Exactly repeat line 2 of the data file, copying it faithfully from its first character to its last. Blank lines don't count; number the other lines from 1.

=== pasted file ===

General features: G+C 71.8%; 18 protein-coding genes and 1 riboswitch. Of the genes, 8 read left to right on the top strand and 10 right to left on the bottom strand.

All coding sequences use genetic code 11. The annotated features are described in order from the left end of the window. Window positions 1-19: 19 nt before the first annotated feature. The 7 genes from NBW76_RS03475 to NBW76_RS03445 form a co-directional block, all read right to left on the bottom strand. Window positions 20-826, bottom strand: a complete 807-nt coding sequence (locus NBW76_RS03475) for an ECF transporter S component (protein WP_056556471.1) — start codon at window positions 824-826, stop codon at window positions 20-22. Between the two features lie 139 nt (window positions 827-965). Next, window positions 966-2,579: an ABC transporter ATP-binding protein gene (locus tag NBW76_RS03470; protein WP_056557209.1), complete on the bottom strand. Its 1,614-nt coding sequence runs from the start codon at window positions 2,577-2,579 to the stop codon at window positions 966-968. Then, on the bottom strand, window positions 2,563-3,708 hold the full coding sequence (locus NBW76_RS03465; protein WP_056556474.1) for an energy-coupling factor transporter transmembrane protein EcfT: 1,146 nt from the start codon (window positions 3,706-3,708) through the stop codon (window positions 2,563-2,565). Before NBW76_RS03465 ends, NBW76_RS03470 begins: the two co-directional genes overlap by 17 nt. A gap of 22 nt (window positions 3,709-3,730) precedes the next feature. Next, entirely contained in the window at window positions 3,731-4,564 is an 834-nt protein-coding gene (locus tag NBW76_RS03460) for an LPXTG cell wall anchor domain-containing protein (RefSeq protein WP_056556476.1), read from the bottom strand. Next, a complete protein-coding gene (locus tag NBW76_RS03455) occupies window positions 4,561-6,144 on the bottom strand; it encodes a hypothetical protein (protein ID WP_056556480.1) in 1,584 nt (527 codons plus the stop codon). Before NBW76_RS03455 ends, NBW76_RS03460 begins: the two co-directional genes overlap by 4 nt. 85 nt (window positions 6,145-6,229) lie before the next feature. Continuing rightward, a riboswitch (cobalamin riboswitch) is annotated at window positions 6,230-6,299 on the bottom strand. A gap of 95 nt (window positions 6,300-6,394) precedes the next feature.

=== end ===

All coding sequences use genetic code 11. The annotated features are described in order from the left end of the window. Window positions 1-19: 19 nt before the first annotated feature. The 7 genes from NBW76_RS03475 to NBW76_RS03445 form a co-directional block, all read right to left on the bottom strand. Window positions 20-826, bottom strand: a complete 807-nt coding sequence (locus NBW76_RS03475) for an ECF transporter S component (protein WP_056556471.1) — start codon at window positions 824-826, stop codon at window positions 20-22. Between the two features lie 139 nt (window positions 827-965). Next, window positions 966-2,579: an ABC transporter ATP-binding protein gene (locus tag NBW76_RS03470; protein WP_056557209.1), complete on the bottom strand. Its 1,614-nt coding sequence runs from the start codon at window positions 2,577-2,579 to the stop codon at window positions 966-968. Then, on the bottom strand, window positions 2,563-3,708 hold the full coding sequence (locus NBW76_RS03465; protein WP_056556474.1) for an energy-coupling factor transporter transmembrane protein EcfT: 1,146 nt from the start codon (window positions 3,706-3,708) through the stop codon (window positions 2,563-2,565). Before NBW76_RS03465 ends, NBW76_RS03470 begins: the two co-directional genes overlap by 17 nt. A gap of 22 nt (window positions 3,709-3,730) precedes the next feature. Next, entirely contained in the window at window positions 3,731-4,564 is an 834-nt protein-coding gene (locus tag NBW76_RS03460) for an LPXTG cell wall anchor domain-containing protein (RefSeq protein WP_056556476.1), read from the bottom strand. Next, a complete protein-coding gene (locus tag NBW76_RS03455) occupies window positions 4,561-6,144 on the bottom strand; it encodes a hypothetical protein (protein ID WP_056556480.1) in 1,584 nt (527 codons plus the stop codon). Before NBW76_RS03455 ends, NBW76_RS03460 begins: the two co-directional genes overlap by 4 nt. 85 nt (window positions 6,145-6,229) lie before the next feature. Continuing rightward, a riboswitch (cobalamin riboswitch) is annotated at window positions 6,230-6,299 on the bottom strand. A gap of 95 nt (window positions 6,300-6,394) precedes the next feature.